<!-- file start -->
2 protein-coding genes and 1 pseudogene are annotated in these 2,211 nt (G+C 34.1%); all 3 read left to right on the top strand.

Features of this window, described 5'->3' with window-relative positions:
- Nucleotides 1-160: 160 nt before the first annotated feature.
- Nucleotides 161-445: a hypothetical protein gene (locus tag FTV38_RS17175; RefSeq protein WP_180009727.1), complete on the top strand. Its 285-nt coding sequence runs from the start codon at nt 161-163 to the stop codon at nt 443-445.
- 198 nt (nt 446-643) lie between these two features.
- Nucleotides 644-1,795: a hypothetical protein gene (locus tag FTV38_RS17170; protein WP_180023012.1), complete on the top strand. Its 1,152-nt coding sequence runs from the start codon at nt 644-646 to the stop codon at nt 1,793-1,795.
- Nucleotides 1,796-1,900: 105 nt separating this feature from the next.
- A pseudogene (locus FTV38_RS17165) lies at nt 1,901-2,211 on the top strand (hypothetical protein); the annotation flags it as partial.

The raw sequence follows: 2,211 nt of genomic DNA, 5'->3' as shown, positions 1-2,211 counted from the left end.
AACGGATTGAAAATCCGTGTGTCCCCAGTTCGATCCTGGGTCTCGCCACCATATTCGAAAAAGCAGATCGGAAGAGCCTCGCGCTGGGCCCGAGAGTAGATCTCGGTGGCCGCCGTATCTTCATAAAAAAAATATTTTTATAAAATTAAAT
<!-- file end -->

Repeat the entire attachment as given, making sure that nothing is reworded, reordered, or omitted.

2 protein-coding genes and 1 pseudogene are annotated in these 2,211 nt (G+C 34.1%); all 3 read left to right on the top strand.

Features of this window, described 5'->3' with window-relative positions:
- Nucleotides 1-160: 160 nt before the first annotated feature.
- Nucleotides 161-445: a hypothetical protein gene (locus tag FTV38_RS17175; RefSeq protein WP_180009727.1), complete on the top strand. Its 285-nt coding sequence runs from the start codon at nt 161-163 to the stop codon at nt 443-445.
- 198 nt (nt 446-643) lie between these two features.
- Nucleotides 644-1,795: a hypothetical protein gene (locus tag FTV38_RS17170; protein WP_180023012.1), complete on the top strand. Its 1,152-nt coding sequence runs from the start codon at nt 644-646 to the stop codon at nt 1,793-1,795.
- Nucleotides 1,796-1,900: 105 nt separating this feature from the next.
- A pseudogene (locus FTV38_RS17165) lies at nt 1,901-2,211 on the top strand (hypothetical protein); the annotation flags it as partial.

The raw sequence follows: 2,211 nt of genomic DNA, 5'->3' as shown, positions 1-2,211 counted from the left end.
AACGGATTGAAAATCCGTGTGTCCCCAGTTCGATCCTGGGTCTCGCCACCATATTCGAAAAAGCAGATCGGAAGAGCCTCGCGCTGGGCCCGAGAGTAGATCTCGGTGGCCGCCGTATCTTCATAAAAAAAATATTTTTATAAAATTAAAT